Inhibitory Effect of LBL-DOX on Intramacrophagic Amastigote

The efficacy of different formulations against L. donovani strain was evaluated in terms of inhibitory concentration (IC50) as per protocol described earlier (7). Briefly, adherent mouse macrophage cell lines J774A.1 were grown in 16-well chamber slides (Nunc, Denmark) at 37°C with 5% CO2. The macrophages were then incubated with late log phase infective promastigotes for 24 h at 37°C at a 1:10 cell/parasite ratio; approximately 80% of the cells were infected. After 12 h, chamber slides were washed to remove nonphagocytosed promastigotes, resupplemented with medium, and kept with different concentration of LBL-DOX and plain DOX separately for 24 h. The infection level was assessed by counting the percentage of infected macrophages and average number of amastigotes in each macrophage. The IC50 (concentration of drug that inhibits 50% of L. donovani amastigotes) was obtained by plotting a graph of the percentage of inhibition at different concentrations of all the observations using Origin 6.1 version software and expressed in microgram per milliliter (Table I).

Table I
In Vitro Activity of both Formulations on Intramacrophagic Amastigotes of L. donovani

Uptake Study Using Flow Cytometry

For uptake study, infected J774A.1 cells were cultured in Dulbecco's Modified Eagle's Medium (DMEM)-l-glutamine, supplemented with 10% heat-inactivated FBS and 0.1% antibiotic solution (penicillin/streptomycin), and incubated at 37°C, 5% CO2. Macrophages were washed, collected by centrifugation, counted by Trypan blue exclusion, and 400 µl (2 × 105cells per milliliter) were added per well into Lab-tek II chamber slides (16-well chamber slides, Nunc, Denmark). Cells were incubated for 2–3 h and washed with DMEM to remove nonadherent cells. Then, LBL-DOX and plain DOX were added separately in each well at three different concentrations, i.e., 0.1, 0.5, and 1 µg/ml in DMEM and incubated for 24 h. After incubation, the medium was removed, and cells were detached using EDTA and trypsin. Cell pellets were collected by centrifugation (500×g, 5 min) and resuspended in PBS (pH = 7.4). The LBL-DOX attached to the cell surface was removed following a previous protocol (7). The cell suspensions were quantitated using flow cytometer (FACS Caliber, Becton Dickinson, USA). The data has been represented as mean fluorescence obtained from a population of 10,000 cells. Qualitative uptake of LBL-DOX was observed using high-resolution camera (Leica DFC320,) mounted on Leica DM5000B microscope using excitation and emission wavelength of 480 nm and 550 nm, respectively.

Statistical Analysis

The data are presented as mean ± standard deviation (±SD). The statistical significance of differences in percentage between treated and untreated was analyzed by one-way analysis of variance using GraphPad Prism software.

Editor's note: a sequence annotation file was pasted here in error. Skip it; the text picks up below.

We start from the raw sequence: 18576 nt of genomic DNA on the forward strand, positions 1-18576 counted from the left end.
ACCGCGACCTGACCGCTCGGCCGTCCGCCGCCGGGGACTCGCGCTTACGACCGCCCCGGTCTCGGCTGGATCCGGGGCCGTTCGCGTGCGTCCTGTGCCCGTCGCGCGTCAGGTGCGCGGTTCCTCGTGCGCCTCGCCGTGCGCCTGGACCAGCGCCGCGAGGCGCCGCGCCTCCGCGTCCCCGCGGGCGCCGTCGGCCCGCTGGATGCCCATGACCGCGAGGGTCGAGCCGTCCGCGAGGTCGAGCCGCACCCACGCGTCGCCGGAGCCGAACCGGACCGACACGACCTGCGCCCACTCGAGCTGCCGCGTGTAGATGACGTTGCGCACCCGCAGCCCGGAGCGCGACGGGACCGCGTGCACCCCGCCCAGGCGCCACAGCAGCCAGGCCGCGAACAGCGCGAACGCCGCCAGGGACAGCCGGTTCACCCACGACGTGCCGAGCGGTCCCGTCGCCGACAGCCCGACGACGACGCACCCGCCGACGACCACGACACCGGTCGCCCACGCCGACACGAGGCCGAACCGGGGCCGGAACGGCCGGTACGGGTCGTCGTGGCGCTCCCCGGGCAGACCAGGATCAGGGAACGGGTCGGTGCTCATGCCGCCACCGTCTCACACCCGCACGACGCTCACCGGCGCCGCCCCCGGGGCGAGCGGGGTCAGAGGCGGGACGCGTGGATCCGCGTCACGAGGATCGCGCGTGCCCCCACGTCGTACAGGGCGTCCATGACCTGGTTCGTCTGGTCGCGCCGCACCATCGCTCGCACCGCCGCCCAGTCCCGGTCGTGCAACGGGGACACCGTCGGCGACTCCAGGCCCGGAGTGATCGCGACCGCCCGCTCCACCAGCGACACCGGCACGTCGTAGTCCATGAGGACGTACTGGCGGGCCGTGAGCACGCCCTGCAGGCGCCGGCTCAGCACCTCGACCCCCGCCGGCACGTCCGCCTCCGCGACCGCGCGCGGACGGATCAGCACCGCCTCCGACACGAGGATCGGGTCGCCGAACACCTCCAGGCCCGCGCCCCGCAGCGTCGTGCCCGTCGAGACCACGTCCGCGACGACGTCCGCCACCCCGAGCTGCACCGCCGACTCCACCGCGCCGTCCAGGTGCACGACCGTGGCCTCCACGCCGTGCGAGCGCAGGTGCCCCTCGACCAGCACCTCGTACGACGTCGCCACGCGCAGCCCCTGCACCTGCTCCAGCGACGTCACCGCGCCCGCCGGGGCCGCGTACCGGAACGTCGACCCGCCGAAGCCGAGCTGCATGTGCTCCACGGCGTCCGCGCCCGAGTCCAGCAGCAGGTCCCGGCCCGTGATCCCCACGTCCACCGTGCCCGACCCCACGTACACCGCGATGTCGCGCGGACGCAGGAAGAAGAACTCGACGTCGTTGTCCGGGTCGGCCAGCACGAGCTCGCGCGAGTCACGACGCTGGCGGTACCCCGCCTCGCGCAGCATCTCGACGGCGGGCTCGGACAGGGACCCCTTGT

Spherical CaCO3 core particles (3–5 µm) doped with PF-68 with a porous inner structure was prepared as reported previously (5) and used as template to fabricate nanomatrix. Multilayer nanomatrix was fabricated by sequential recharging of SA and PRM [(SA/PRM)5] applying LBL technique followed by core removal at lower pH to achieve gel-embedded nanomatrix (8). This core removal step renders the system with wall thickness in the range of 100–300 nm as determined by subtracting the size of the bared core particle from the coated one (data not shown). Surface electrical potential (zeta potential) at each stage of the layering process are shown in Fig. 1a. The uncoated CaCO3 core particles are positively charged with ζ-potential + 3.8 mV when suspended in milli-Q water. The first SA layer reversed the charge to −26.75 mV. The first PRM coating changed the charge to +13.06 mV. The reversal in charge followed the same trend with additional layers, and the magnitude of the charge remained constant up to five complete bilayers (Fig. 1a). An improvement in payload efficiency of 70.16 ± 2.8% was achieved with LBL-DOX which could be ascribed to two mechanisms, i.e., (1) acidic pH facilitates electrostatic interaction of DOX with anionic gel and (2) concomitant formation of gel inside the matrix. The immobile DOX might be a part of matrix that is tightly associated with the complex formed between sodium alginate and remnant CaCO3 during core removal, thus showing sustained release (7). The LBL-DOX showed significant improvement (P < 0.05) in efficacy against infected macrophages as IC50 of LBL-DOX (0.16 µg/mL) was 1.9-fold lower than that of plain DOX (0.30 µg/mL). This effect could be best described by the role of cationic PRM present as an outer coating which facilitates its interaction with macrophages. The cell viability study of plain LBL nanomatrix demonstrates that more than 90% of the cells were viable when tested against plain J774 macrophages. This data indicates that the observed efficacy against infected macrophages is due to complete internalization of LBL-DOX and killing of parasites. The reason behind the encouraging results of LBL-DOX, especially with regard to intracellular parasites, is probably due to targeted delivery to tissues facilitated by gel-assisted fluidized structure and electrostatic interaction. When analyzed by flow cytometry, across-the-board enhancement in percentage uptake of LBL-DOX (+ve; 58.7 ± 1.2%) was observed at all concentrations, i.e., almost 2.4- and 1.4-fold compared to plain DOX (24.7 ± 1.3%; P < 0.05) and LBL-DOX (−ve; 40.7 ± 2.7%; P < 0.05), respectively, after 24 h (Fig. 1b). The uptake of plain DOX even after 24 h could be due to nonspecific interaction with cell membrane. To rule out the possibility of active uptake of the LBL-DOX merely due to physicochemical interaction, the same experiment was performed at 4°C (data not shown) at which the physiological processes are inhibited, and no interaction was observed. Figure 2 upper panel represents flow cytometry diagram of L. donovani-infected macrophages exposed to LBL-DOX for 24 h. Right and left lower quadrants represent cells that have and have not taken up the formulation, respectively. The improvement would have been facilitated through nonspecific electrostatic interactions of cationic PRM present on LBL surface with negatively charged cell membrane followed by endocytosis. The higher uptake of LBL-DOX could be due to shear stress-induced adhesion to the cells rendered by gel-assisted LBL-DOX. It has been reported that high shear stress rendered by gel can partially assist in uptake by cell membrane (9). We can speculate that lipid raft-mediated uptake is probably the key mechanism to enter the cells. Since, it has been reported by Bruno et al. (10) that cellular uptake of polyelectrolyte capsule is mostly caveolae mediated (a subtype of lipid raft-mediated uptake). The improved antileishmanial activity of LBL-DOX (+ve) for intracellular amastigotes may be due to their preferential uptake by macrophages followed by their cytotoxic action on the parasites in the vacuoles. A qualitative analysis of in vitro phagocytic uptake through epifluorescence indicates (Fig. 2 lower panel) complete internalization of LBL-DOX (+ve) and is phagocytosed by infected macrophages as shown by scattered fluorescence in the cell. LBL-DOX contains an enzymatically or hydrolytically degradable polycations which steadily degrade in infected macrophages subsequent to lipid raft-mediated uptake.